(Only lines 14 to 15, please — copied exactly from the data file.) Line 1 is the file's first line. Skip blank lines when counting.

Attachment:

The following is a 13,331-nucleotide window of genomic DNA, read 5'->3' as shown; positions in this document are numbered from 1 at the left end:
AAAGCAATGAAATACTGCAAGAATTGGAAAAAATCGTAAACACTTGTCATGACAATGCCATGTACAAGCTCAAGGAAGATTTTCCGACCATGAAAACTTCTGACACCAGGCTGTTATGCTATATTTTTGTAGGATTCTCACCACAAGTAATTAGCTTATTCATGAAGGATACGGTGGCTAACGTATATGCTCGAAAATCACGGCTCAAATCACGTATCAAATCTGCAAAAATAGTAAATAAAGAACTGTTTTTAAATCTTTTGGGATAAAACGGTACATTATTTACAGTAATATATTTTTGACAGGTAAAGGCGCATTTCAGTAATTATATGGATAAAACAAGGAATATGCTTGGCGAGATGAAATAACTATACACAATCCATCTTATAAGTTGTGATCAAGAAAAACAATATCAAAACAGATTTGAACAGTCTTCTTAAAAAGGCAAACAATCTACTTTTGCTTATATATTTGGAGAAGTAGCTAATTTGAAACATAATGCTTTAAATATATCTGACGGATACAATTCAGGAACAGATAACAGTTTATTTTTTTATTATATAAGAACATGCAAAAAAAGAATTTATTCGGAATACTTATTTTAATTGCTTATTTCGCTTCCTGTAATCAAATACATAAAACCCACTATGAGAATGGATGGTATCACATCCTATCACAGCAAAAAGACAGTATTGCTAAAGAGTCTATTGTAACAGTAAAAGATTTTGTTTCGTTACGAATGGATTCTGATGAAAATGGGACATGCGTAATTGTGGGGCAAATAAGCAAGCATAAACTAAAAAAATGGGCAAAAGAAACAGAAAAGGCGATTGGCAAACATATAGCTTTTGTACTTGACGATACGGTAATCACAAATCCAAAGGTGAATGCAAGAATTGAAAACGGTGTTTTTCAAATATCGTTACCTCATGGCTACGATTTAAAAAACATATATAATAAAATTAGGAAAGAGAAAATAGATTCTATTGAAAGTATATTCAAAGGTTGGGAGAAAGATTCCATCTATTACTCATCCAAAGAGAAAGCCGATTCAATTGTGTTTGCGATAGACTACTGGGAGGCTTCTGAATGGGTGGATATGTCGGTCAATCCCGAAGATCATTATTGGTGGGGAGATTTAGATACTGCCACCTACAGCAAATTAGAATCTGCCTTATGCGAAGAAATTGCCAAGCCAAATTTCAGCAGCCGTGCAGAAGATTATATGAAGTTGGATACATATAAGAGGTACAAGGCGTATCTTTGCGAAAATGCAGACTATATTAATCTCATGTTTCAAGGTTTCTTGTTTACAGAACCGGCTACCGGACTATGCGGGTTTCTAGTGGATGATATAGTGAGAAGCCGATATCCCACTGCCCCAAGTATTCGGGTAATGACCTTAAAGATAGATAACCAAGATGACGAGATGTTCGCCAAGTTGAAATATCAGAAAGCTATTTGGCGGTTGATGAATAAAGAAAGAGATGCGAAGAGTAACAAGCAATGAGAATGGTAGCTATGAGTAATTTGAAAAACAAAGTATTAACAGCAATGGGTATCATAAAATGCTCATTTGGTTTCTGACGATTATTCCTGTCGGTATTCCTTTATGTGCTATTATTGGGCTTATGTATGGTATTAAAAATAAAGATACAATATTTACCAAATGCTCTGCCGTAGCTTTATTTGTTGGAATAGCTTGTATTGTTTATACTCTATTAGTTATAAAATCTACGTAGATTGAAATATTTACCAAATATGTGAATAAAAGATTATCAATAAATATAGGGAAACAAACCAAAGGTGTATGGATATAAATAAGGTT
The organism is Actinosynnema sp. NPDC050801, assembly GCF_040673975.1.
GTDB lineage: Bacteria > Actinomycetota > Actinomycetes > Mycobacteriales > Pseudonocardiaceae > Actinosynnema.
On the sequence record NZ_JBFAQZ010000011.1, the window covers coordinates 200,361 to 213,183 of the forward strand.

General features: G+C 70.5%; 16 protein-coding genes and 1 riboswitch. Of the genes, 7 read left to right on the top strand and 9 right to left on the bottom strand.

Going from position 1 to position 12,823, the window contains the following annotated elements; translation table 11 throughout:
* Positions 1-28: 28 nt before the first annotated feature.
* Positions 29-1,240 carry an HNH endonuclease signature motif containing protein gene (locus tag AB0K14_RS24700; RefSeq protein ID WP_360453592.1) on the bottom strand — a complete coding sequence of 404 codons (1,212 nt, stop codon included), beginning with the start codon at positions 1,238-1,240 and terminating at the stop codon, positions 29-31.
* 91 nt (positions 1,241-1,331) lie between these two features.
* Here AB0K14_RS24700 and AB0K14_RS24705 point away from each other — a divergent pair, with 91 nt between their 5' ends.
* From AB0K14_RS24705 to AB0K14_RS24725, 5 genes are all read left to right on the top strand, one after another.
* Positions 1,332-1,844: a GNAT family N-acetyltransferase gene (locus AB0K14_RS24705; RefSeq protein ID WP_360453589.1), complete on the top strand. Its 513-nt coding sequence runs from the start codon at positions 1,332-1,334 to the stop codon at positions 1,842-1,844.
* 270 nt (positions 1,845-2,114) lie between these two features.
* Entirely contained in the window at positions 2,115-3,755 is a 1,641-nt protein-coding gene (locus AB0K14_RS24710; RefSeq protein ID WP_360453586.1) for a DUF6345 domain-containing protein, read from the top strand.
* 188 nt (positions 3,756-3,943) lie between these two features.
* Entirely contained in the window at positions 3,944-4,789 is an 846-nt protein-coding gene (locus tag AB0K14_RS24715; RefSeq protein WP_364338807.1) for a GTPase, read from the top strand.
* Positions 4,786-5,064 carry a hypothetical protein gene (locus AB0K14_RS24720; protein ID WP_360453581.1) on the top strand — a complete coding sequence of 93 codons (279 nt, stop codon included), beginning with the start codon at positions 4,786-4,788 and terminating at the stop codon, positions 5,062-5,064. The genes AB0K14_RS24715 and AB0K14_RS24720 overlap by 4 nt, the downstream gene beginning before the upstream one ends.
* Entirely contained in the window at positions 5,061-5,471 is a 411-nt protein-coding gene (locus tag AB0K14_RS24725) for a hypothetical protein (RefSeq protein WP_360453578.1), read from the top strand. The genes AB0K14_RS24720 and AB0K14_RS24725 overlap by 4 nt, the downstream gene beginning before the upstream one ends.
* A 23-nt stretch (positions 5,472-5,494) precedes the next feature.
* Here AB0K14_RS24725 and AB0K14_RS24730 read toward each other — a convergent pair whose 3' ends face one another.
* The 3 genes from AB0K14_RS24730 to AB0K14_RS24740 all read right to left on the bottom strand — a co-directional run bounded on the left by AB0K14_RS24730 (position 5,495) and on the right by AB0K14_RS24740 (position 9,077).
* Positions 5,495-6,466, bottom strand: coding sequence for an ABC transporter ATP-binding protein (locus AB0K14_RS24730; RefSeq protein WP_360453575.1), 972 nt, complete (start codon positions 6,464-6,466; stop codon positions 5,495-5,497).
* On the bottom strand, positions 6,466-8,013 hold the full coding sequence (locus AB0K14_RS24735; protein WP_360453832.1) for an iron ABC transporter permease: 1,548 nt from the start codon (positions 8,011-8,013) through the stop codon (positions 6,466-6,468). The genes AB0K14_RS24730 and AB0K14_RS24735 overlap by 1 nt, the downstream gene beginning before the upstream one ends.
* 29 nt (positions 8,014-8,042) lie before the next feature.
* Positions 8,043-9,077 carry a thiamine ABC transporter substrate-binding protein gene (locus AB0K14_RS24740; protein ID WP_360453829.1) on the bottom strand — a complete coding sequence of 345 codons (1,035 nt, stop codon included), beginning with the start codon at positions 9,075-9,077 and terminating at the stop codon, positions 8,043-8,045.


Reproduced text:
* 270 nt (positions 1,845-2,114) lie between these two features.
* Entirely contained in the window at positions 2,115-3,755 is a 1,641-nt protein-coding gene (locus AB0K14_RS24710; RefSeq protein ID WP_360453586.1) for a DUF6345 domain-containing protein, read from the top strand.